Lawyers call for ac­quit­tals in Lib­eral trial

Waterloo Region Record - - WORLD - Al­li­son Jones

SUDBURY — Lawyers seek­ing an ac­quit­tal for two On­tario Lib­er­als fac­ing bribery charges un­der the Elec­tion Act ar­gue their clients did noth­ing il­le­gal be­cause the law doesn’t ap­ply to the in­ter­nal party nom­i­na­tion process.

The lawyers rep­re­sent­ing the pair filed writ­ten ar­gu­ments Fri­day in a di­rected ver­dict ap­pli­ca­tion that calls on the judge to toss the case be­fore the de­fence has even called any wit­nesses.

The two Lib­er­als on trial are ac­cused of of­fer­ing would-be can­di­date An­drew Olivier a job or ap­point­ment to step aside for Pre­mier Kath­leen Wynne’s pre­ferred can­di­date in a 2015 by­elec­tion in Sudbury — Glenn Thibeault, who was the NDP MP.

Pat Sor­bara, who was Wynne’s deputy chief of staff and Lib­eral cam­paign direc­tor, and lo­cal Lib­eral fundraiser Gerry Lougheed have pleaded not guilty.

Their lawyers will ar­gue that what is at is­sue in this case is the in­ter­nal Lib­eral party process, which is not gov­erned by the Elec­tion Act.

“The value of neu­tral­ity, which lies at the core of fair and trans­par­ent pub­lic elec­tions, does not play the same role in the nom­i­na­tion process of po­lit­i­cal par­ties,” Michael Lacy and Brian Greenspan write. “Po­lit­i­cal par­ties select can­di­dates for po­lit­i­cal pur­poses.”

The def­i­ni­tion of can­di­date in the Elec­tion Act sug­gests some­one can’t be a can­di­date for the pur­poses of that law un­til an elec­tion writ has been is­sued. Sor­bara and Lougheed spoke to Olivier roughly a month be­fore the by­elec­tion was called.

Lougheed, in a recorded con­ver­sa­tion, told Olivier he was there on be­half of the pre­mier to ask him to con­sider step­ping aside for Thibeault and “in the course of that de­lib­er­a­tion” he should con­sider “op­tions in terms of ap­point­ments, jobs, what­ever.”

Sor­bara told Olivier they should have a broad dis­cus­sion about what he would be in­ter­ested in, be it a con­stituency of­fice job, ap­point­ments to boards or com­mis­sions or a po­si­tion on the party ex­ec­u­tive.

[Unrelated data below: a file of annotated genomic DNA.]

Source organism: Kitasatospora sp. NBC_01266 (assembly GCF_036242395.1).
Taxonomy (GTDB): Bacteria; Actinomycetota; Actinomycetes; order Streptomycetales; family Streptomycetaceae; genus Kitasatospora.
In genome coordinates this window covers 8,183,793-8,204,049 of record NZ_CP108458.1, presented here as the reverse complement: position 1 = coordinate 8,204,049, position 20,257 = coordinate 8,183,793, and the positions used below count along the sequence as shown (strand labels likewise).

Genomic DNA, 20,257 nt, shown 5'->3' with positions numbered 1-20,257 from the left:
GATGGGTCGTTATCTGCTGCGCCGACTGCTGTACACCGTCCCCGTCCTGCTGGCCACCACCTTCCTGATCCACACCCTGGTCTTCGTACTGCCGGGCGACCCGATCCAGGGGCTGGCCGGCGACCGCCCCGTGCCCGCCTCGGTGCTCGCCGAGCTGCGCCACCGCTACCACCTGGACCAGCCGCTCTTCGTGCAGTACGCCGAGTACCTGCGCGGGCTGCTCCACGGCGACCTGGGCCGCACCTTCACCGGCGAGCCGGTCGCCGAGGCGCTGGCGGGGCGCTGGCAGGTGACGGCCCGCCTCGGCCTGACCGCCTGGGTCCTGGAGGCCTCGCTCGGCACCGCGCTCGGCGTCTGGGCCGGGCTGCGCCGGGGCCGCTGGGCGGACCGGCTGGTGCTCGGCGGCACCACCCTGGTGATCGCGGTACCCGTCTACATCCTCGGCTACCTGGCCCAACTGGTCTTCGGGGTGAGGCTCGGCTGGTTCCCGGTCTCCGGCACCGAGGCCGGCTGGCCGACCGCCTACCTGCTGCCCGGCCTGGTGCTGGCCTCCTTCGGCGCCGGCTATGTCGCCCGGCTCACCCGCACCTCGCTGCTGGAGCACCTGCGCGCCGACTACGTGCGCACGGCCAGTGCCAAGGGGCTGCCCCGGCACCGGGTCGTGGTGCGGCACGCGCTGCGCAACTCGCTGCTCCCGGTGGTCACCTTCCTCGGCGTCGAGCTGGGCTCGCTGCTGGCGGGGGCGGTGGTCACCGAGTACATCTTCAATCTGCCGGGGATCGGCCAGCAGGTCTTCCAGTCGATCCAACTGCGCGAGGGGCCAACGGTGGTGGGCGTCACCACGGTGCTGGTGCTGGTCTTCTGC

But a nom­i­na­tion race is not an “elec­tion” un­der the Elec­tion Act, nor does declar­ing in­ter­est in can­di­dacy make some­one a can­di­date, the lawyers ar­gue, so even if in­duce­ments are made not to run in a nom­i­na­tion race, that’s not cov­ered by the act.

“There is no pro­hi­bi­tion on of­fer­ing in­duce­ments not to par­tic­i­pate in an in­ter­nal party nom­i­na­tion process,” they ar­gue.

Sor­bara also faces a sec­ond charge, al­leg­ing that she bribed Thibeault to be­come the can­di­date by ar­rang­ing for paid jobs on the by­elec­tion cam­paign for two of his con­stituency staff.

That charge ap­pears to rely solely on Thibeault ask­ing Sor­bara if paid cam­paign jobs were a pos­si­bil­ity, while he was con­sid­er­ing whether to run for the Lib­er­als, and Sor­bara re­ply­ing that it was “doable,” her lawyer ar­gues.

A fac­tual re­sponse to a po­ten­tial can­di­date is not an in­duce­ment, and Sor­bara made no prom­ise to pro­vide paid po­si­tions for Thibeault’s staff af­ter he de­cided to be­come the can­di­date, Greenspan writes. “To put it bluntly, the idea that Ms. Sor­bara in­duced Mr. Thibeault to leave his role as a fed­eral MP by promis­ing mod­est one-time stipends for two staffers, to­talling less than $5,000, is fan­ci­ful,” he writes.

The Crown has not yet filed its writ­ten ar­gu­ments. Both sides are set to make their case to a judge in Sudbury Oct. 10.

Newspapers in English

Newspapers from Canada

© PressReader. All rights reserved.